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Florence Le Borgne

Future TV & Digital Content Lead Analyst

While Netflix and Amazon continue to expand their international footprint, players from the Old Continent are mounting a resistance. On 11 September, Sky launched a new OTT service in Spain that includes 12 pay-TV, channels, films and series on-demand for 10 EUR/month, and with no minimum commitment.

While rumours of the service’s upcoming rollout had been circulating all summer, an online ad campaign in early September made it clear that Sky was gearing up to launch the OTT service in the country soon. And this could be just the first stage, before a much broader rollout of the British satellite pay-TV giant’s online offering.

If Netflix and Amazon have been building their reputation on their original productions, and laying out colossal sums to do so (more than 6 billion USD for Netflix this year), the Sky brand is associated as much with sport, as cinema and high quality TV series. In the UK, Germany and Italy, as with a classic pay-TV plan, Sky’s OTT subscribers can subscribe to all or on only a portion of the available programming.

Spain will undoubtedly be an edifying testing ground for the service, and for the likelihood of Sky’s strategy succeeding, in a country where pay-TV is still struggling to take off.

Over in Germany – a market where Netflix and Amazon are already competing with Sky and especially with Maxdome, the SVOD service sold by local commercial TV giant, ProSiebenSat.1 – Deutsche Telekom announced plans in early August to launch its own on-demand service called Entertain TV Serien, which is also expected to include exclusive series. Due to become available in October, the telco’s online offering will only be available to its IPTV subscribers, however, and at no extra cost.

It should also be said that the popularity of OTT services should not overshadow the growth that pay-TV services are enjoying in a number of countries. Portuguese regulator, Anacom, recently released its latest pay-TV subscription figures which reveal an ongoing steady rise in the country’s pay-TV subscriber numbers: +27,000 subscribers in Q2 2017, or +3.5% YoY. This growth is being largely undergirded by the widespread availability of fibre access in Portugal. FTTH/B has in fact become the second most widely used network for accessing pay-TV services in the country, behind cable but ahead of ADSL and satellite.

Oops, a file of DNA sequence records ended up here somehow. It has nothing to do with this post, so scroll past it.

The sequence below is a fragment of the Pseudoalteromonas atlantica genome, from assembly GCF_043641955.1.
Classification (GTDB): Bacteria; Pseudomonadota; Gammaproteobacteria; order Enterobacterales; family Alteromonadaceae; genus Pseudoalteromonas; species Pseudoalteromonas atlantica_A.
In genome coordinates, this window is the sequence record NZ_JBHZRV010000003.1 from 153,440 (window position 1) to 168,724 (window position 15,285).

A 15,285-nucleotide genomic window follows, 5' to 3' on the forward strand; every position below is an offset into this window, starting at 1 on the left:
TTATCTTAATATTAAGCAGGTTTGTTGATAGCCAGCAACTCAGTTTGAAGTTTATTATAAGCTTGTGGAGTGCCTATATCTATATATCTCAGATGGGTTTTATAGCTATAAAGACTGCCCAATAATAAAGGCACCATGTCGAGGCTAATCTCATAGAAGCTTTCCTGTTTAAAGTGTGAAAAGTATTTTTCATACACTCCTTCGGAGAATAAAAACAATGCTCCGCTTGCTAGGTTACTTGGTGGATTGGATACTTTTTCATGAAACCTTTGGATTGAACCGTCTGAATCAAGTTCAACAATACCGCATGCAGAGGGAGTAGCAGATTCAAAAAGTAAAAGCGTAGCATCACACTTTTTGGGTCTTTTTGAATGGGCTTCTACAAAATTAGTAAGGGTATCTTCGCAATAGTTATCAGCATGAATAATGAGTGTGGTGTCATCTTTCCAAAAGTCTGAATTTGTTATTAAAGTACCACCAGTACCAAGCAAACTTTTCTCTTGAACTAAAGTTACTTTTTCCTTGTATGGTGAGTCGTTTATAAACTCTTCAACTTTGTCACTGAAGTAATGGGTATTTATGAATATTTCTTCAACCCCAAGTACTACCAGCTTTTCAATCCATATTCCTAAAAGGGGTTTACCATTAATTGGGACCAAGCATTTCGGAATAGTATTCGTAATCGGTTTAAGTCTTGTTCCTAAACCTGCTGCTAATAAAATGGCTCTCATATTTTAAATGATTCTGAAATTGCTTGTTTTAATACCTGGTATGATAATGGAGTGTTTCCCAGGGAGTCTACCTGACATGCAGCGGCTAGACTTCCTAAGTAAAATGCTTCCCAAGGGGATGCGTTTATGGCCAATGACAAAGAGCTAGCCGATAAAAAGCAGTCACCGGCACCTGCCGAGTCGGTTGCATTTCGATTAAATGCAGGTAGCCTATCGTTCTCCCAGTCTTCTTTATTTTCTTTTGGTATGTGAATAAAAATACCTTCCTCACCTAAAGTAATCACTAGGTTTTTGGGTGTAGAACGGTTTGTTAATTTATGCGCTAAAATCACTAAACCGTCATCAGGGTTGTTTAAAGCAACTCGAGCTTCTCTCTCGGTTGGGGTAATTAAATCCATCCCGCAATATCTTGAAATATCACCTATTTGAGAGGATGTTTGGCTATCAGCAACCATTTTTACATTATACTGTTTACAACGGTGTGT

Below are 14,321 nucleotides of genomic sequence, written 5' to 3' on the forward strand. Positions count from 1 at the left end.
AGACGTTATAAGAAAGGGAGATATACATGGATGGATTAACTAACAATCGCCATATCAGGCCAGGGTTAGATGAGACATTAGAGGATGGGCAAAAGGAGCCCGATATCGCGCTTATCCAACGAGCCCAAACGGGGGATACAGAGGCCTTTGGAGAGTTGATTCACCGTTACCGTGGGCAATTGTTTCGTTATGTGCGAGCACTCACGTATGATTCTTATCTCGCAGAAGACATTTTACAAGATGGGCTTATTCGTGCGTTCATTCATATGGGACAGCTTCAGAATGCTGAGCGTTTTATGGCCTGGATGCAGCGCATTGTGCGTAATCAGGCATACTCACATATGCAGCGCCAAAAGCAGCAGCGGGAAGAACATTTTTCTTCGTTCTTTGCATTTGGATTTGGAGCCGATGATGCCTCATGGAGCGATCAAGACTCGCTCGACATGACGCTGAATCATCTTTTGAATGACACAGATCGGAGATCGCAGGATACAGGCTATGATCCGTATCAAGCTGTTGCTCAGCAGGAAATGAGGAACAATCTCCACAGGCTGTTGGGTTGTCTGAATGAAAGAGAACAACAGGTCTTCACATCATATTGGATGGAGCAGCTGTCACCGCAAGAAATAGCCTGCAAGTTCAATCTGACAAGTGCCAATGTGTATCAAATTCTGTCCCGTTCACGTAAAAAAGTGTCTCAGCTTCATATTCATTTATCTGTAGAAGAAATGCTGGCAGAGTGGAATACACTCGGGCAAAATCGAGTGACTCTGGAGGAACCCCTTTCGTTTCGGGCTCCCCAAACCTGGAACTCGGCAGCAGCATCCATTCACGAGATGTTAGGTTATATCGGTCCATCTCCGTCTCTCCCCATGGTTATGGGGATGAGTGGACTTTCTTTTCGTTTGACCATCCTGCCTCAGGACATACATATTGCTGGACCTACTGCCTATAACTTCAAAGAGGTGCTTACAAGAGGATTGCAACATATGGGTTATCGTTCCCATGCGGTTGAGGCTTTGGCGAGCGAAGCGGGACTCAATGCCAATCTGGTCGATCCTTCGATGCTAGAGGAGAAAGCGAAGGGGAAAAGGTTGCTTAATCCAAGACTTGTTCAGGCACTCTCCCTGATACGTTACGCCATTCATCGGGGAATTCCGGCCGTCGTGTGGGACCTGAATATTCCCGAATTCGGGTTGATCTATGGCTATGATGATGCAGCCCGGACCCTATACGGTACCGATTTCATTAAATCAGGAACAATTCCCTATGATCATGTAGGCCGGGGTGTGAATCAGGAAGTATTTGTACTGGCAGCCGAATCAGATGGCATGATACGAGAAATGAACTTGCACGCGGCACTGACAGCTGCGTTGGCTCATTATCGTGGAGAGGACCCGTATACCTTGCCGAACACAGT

On the other side of the continent, all three of Estonia’s pay-TV providers – Starman, Telia and Viasat – are also reporting that customer numbers grew in the second quarter of 2017.

Over in France, if Canal+ has still not found its way back to growth at home, company executives are still hopeful, following their announcement of the group’s results for the first half of the year, which show the first signs of improvement.

The rivalry between pay-TV and OTT, and between European and American companies is only just kicking off, and the future of the markets and their protagonists is still far from written in stone.

Comparison of pay-TV and SVOD revenue growth in Europe

Pay-TV
+2.3% in 2017/2016
SVOD
+40.9% in 2017/2016

Source : IDATE DigiWorld – World TV and video market, Sept. 2017

To help you deepen your understanding of national markets, the dynamics that drive them and the strategies of TV and OTT market leaders, IDATE delivers the keys to deciphering and its analysis of the current situation in the latest edition of its “World TV and video market” service.

 

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